Angie asked: How do I clean black, faux suede boots? I used my dad’s suede shoe cleaner from footlocker to clean my black faux suede boots and scrubbed them with the brush it came with. I think it was chemical foam. Now, my boots are faded and look kind of gray instead of black. Should I wash them with water? It looks like the foam just stained them and never came off. Please help!
If your faux suede has faded, the good news is that a simple fade is relatively easy to repair. Suede color is typically just on the surface, so fading is most likely the result of a cleaning process that took the color right off of it. All you need is a dye that will work on the type of faux suede you have and the proper application tools. However, before you dye the suede, it’s a good idea to clean it if it’s dirty. Here are the steps you should take.
You Will Need:
- Mild detergent
- Soft toothbrush or sponge
- Clean towel
- Dye for suede (make sure it is indicated for the type of fabric you want to use it on)
- Application device for dye (check the label for directions)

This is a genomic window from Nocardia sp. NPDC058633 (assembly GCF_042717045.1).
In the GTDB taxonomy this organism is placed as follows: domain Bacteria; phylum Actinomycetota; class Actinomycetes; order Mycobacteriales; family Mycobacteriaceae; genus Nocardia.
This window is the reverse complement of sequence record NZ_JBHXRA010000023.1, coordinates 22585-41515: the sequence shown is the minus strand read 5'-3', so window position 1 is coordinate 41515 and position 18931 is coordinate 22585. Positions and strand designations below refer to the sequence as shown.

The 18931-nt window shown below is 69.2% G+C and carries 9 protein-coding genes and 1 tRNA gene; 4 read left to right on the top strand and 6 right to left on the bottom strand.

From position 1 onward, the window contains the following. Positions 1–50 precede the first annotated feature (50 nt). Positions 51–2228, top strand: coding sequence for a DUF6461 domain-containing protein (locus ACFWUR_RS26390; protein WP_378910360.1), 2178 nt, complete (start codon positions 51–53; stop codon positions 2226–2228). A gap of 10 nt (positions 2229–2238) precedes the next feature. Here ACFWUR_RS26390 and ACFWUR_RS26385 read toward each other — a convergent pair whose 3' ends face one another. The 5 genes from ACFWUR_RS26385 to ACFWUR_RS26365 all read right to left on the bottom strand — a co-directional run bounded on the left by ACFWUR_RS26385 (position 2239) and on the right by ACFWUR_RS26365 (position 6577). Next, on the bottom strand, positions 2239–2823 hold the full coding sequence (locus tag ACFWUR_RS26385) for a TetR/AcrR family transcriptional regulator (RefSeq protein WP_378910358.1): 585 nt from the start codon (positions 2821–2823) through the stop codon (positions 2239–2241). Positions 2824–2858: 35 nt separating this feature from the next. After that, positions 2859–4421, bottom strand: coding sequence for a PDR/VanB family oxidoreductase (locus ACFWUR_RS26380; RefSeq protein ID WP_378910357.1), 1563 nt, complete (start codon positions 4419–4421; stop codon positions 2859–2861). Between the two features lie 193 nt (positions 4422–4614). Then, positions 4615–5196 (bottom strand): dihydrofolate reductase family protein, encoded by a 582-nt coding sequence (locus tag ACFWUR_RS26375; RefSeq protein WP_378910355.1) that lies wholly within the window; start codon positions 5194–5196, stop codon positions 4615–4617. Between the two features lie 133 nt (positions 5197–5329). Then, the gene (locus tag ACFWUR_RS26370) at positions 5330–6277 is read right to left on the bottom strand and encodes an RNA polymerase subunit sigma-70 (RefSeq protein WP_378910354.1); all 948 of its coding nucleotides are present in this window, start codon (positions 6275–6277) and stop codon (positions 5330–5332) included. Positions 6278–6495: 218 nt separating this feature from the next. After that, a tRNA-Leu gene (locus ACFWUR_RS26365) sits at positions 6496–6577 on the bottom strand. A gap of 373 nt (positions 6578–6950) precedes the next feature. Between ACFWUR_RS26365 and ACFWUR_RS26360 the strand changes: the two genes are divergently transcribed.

- Silicon spray
Steps to Restore Suede Dye:
- Create a solution of water and mild detergent. You don’t want to have a bubbly, soapy bucket, because you will end up with soap stuck to your suede. Add just enough detergent to cut through any dirt or grease on your suede. A couple of drops may be plenty.
- Use the toothbrush or sponge to dip in the water and detergent solution. Lightly scrub the material, taking care not to damage the nap.
- Blot the item to remove as much water as possible, then allow it to air dry completely before proceeding.
- Next, follow the directions on the dye for the suede dye application and drying time to revive the color of your faux suede.
- Finally, after the dye has set, apply the silicon spray to help protect your faux suede from water or dirt in the future.
Additional Tips and Advice
- Suede can be dyed to a darker color, but not a lighter one. For the best results at home, don’t try to change the color of your suede.
- While faded suede is relatively easy to revive, any other damage could pose a problem. If your suede has damage beyond just the color, you may need it professionally repaired.
- Ultrasuede (100% polyester) cannot be dyed with regular suede fabric dye. Polyester requires something called a disperse dye and needs to be professionally applied. However, if the surface just has a dull finish due to residue, it can tolerate washing without the fear of damage that regular suede may incur.
- Instead of cleaning with mild detergent and water, you can buy a suede degreaser/cleaner.
- Always test a small, inconspicuous area first to ensure there are no adverse effects to the item.